Shortly after the election, Butts sent a three-page letter to McGuinty. In it he outlined what he felt the leader had to do to win the next election. McGuinty, Butts posited, lost because he wasn’t known for anything other than being the anti-Harris guy. He suggested the would-be premier should think of three things he wanted to do as premier, then take former prime minister Lester Pearson’s lead and devote two years to planning a platform. He suggested McGuinty surround himself with the best people in the world—Butts included. McGuinty obliged, hiring the 29-year-old as his principal secretary.
How much Butts had to do with the political resurrection of Dalton McGuinty, which led to massive Liberal wins in 2003 and in 2007, remains an open question whose answer depends largely on one’s political stripe. “In 1999, we weren’t ready for the election or government,” says David Harvey, one of McGuinty’s senior advisers. “We basically started working on the 2003 platform in 1999. It was researched and costed out; it was a very focused effort.” Butts, he added, “led it all.”
Others—Conservatives, for the most part—credit Butts with little more than impeccable timing. “Butts came along at a good time, after Dalton got kicked in the balls by us and decided to buy a jock,” says a veteran Ontario Conservative war-room operative. Still, the operative grudgingly admits, “They had some strong policy ideas that originated from Butts, and they were successful.”
A Liberal government, McGuinty promised over the course of two election campaigns, would snuff out Ontario’s coal-fired electrical plants, cap classroom sizes and implement a poverty-reduction strategy, as well as save much of southern Ontario’s green space from the developer’s shovel.
Butts the policymaker helped to conjure the policies. Butts the political operative helped to sell them, along with a smiling McGuinty. “I can’t even remember a time when Dalton made a big policy decision without Gerald being involved,” says John Brodhead, one of McGuinty’s senior policy advisers at the time. “He was McGuinty’s right brain. Gerald is one of the biggest policy brains I’ve ever worked with in my political career. Some people are pure policy wonk, some people are pure communications people. He was a real hybrid.”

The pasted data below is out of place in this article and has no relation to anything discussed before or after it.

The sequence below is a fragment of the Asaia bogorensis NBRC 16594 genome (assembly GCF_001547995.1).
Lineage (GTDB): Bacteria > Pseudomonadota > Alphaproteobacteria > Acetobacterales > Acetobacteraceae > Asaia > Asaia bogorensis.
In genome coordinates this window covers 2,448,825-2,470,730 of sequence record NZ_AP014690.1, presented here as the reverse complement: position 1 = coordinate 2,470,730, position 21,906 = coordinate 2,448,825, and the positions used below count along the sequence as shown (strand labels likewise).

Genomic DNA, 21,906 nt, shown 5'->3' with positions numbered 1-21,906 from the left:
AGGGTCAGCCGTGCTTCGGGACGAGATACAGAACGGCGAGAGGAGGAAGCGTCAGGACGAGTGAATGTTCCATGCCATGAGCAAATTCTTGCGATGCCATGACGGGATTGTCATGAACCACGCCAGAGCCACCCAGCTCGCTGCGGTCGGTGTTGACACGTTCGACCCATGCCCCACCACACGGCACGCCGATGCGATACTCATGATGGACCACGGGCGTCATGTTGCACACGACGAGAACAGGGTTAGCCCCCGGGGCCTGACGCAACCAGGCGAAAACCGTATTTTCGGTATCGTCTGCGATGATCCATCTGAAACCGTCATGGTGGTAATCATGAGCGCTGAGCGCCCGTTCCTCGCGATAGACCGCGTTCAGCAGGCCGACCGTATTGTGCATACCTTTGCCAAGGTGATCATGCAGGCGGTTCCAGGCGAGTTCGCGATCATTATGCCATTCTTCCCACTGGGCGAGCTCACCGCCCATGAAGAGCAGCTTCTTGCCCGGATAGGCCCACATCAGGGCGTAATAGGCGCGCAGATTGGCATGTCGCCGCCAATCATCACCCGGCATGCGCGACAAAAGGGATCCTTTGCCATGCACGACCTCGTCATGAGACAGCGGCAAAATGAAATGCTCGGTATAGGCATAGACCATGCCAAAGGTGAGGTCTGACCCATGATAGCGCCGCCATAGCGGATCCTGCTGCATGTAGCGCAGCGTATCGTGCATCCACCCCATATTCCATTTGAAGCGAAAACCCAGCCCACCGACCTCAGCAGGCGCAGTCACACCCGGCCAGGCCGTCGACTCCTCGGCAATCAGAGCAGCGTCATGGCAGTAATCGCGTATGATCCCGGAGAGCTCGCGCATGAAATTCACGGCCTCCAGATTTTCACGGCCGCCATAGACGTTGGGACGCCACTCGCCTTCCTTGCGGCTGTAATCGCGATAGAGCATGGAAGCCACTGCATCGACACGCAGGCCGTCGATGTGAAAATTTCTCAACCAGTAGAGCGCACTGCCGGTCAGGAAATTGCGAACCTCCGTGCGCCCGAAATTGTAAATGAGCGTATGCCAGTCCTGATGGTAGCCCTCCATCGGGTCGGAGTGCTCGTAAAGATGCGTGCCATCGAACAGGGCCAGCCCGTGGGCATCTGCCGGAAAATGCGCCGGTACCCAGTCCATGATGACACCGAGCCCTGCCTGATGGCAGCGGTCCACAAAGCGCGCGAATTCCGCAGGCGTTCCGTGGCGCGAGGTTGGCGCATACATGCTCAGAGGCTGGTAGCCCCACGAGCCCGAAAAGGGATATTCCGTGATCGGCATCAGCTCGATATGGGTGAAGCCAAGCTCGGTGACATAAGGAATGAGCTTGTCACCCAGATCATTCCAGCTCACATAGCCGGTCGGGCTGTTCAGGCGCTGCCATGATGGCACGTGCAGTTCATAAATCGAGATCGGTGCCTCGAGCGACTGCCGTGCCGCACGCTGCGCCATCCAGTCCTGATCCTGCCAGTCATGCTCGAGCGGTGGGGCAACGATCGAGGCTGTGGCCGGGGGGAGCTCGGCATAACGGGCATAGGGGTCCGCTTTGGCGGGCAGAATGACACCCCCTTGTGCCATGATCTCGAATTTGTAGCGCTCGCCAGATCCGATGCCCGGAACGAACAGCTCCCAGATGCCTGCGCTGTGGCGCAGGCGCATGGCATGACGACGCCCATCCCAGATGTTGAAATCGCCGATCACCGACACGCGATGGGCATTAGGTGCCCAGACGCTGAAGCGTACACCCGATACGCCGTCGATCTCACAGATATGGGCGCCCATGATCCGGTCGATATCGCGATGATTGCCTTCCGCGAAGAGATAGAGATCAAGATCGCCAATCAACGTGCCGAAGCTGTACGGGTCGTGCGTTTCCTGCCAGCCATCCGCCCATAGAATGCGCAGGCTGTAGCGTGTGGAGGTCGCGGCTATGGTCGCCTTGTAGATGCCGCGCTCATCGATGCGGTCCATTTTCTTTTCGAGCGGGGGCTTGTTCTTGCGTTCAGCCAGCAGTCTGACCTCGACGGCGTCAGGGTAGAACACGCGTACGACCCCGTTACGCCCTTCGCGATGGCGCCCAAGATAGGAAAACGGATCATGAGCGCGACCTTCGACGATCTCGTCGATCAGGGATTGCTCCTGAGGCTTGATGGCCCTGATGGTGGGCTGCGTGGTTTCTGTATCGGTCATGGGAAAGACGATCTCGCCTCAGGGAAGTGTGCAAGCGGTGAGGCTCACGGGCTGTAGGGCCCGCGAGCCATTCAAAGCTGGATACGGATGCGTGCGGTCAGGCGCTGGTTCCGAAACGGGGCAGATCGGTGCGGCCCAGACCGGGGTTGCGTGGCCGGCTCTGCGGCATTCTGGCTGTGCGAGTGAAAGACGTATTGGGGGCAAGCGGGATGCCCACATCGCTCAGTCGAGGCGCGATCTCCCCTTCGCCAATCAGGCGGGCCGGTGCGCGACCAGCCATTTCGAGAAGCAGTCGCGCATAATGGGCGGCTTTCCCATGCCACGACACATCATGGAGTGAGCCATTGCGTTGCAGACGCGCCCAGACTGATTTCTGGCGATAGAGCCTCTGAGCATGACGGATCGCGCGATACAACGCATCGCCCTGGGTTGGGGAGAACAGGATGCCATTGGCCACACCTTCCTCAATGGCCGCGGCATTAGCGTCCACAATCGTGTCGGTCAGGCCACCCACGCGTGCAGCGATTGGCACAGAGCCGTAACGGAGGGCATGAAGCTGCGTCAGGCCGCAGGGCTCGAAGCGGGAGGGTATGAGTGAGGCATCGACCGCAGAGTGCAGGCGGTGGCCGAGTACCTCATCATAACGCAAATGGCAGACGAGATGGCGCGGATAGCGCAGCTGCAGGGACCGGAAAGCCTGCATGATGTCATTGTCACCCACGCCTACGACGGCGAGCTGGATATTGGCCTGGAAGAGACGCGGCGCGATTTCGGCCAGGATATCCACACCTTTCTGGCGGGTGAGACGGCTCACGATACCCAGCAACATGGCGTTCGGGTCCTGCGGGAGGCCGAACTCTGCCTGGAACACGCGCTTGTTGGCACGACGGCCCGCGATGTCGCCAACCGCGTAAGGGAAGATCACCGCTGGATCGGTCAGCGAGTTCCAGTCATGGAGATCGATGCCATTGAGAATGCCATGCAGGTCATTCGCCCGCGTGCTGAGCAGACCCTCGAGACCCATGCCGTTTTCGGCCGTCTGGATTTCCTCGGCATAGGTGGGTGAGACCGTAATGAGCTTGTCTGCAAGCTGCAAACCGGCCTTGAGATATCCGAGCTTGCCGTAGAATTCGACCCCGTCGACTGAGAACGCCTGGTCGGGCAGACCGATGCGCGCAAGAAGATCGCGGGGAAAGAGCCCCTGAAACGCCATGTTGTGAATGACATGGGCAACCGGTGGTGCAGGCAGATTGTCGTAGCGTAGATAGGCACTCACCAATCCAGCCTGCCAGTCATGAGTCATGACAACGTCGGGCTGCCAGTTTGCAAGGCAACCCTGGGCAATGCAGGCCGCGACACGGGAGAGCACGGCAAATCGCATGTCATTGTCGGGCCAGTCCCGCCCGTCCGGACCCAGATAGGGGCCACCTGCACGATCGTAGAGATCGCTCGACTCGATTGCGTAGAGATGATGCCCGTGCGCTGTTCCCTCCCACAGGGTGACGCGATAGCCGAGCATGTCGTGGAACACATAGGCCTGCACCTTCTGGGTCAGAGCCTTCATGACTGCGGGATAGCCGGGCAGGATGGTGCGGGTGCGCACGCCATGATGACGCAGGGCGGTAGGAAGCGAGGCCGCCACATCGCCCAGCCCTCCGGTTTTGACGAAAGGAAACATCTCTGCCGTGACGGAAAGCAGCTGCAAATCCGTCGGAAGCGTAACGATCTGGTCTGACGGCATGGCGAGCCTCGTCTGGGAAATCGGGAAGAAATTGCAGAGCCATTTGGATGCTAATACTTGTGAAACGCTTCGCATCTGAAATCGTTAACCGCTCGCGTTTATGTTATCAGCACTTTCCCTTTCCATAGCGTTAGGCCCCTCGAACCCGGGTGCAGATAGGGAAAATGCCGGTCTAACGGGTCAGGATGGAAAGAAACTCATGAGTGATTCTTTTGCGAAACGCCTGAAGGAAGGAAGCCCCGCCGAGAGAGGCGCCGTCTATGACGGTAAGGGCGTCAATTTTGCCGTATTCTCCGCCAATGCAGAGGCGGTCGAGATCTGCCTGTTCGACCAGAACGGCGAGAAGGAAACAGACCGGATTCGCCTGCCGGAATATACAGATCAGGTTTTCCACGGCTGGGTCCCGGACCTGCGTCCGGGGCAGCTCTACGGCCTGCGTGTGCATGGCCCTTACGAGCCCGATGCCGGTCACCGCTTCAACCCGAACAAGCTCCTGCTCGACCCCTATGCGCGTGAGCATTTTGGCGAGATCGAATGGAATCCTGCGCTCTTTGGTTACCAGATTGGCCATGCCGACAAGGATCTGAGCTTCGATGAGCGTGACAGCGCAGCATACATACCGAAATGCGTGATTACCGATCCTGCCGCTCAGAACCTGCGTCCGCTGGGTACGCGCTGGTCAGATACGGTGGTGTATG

McGuinty’s big, expensive 2007 promise of a poverty-reduction strategy—which included the implementation of full-day kindergarten and an increase in Ontario’s minimum wage—served as both a rallying point for progressives and a wedge issue to differentiate the Liberal party from the provincial NDP, which, under leader Howard Hampton, had grown into a credible threat. “We put Hampton in a hell of a box in 2007. We outflanked him on the left,” Brodhead says.
The careful development and rollout of flashy, progressive policy, the polished delivery of it on the campaign trail, the all-important wedge issue to try to isolate the NDP: Gerald Butts’s fingerprints on the McGuinty campaigns in 2003 and 2007 are as evident on the deficit-spending Trudeau campaign of 2015. Another similarity: In the space of a few months, Butts quickly became very close with McGuinty.
“They found in each other a shared sense of values,” says Alex Johnston, McGuinty’s executive director for policy. “It wasn’t just public policy, but the way they envisioned the future. They were very sympatico. Not similar, sympatico. It was a beautiful thing to watch.” The relationship itself became fodder for a 2003 Progressive Conservative attack ad, which referred to Butts as an “unelected, backroom spin doctor.”
All the while, he remained close with Trudeau. In July 2003, Trudeau, Butts and a film crew went on a canoe trip on the South Nahanni River in the Northwest Territories. The pair posed at the base of Virginia Falls, the very spot where Pierre Trudeau stood while on a similar trip more than two decades before. “I had a feeling the two were going to run for the Prime Minister’s Office one day,” says Nadine Schwartz, the photographer who accompanied them.
Butts’s reputation for a salty tongue and an intolerance for fools, meanwhile, followed him from the classrooms of York University. “After 2003, Gerry became director of policy and, if one cabinet minister or another proposed things that just didn’t fit the government’s overall mission, he would just say that the guy is f–king crazy and we’re not going there,” says Greg Sorbara, who served as Ontario’s finance minister under McGuinty. “I think, often, it helped, but sometimes people got bruised and they’d say, ‘Who the f–k does Gerry Butts think he is?’ ”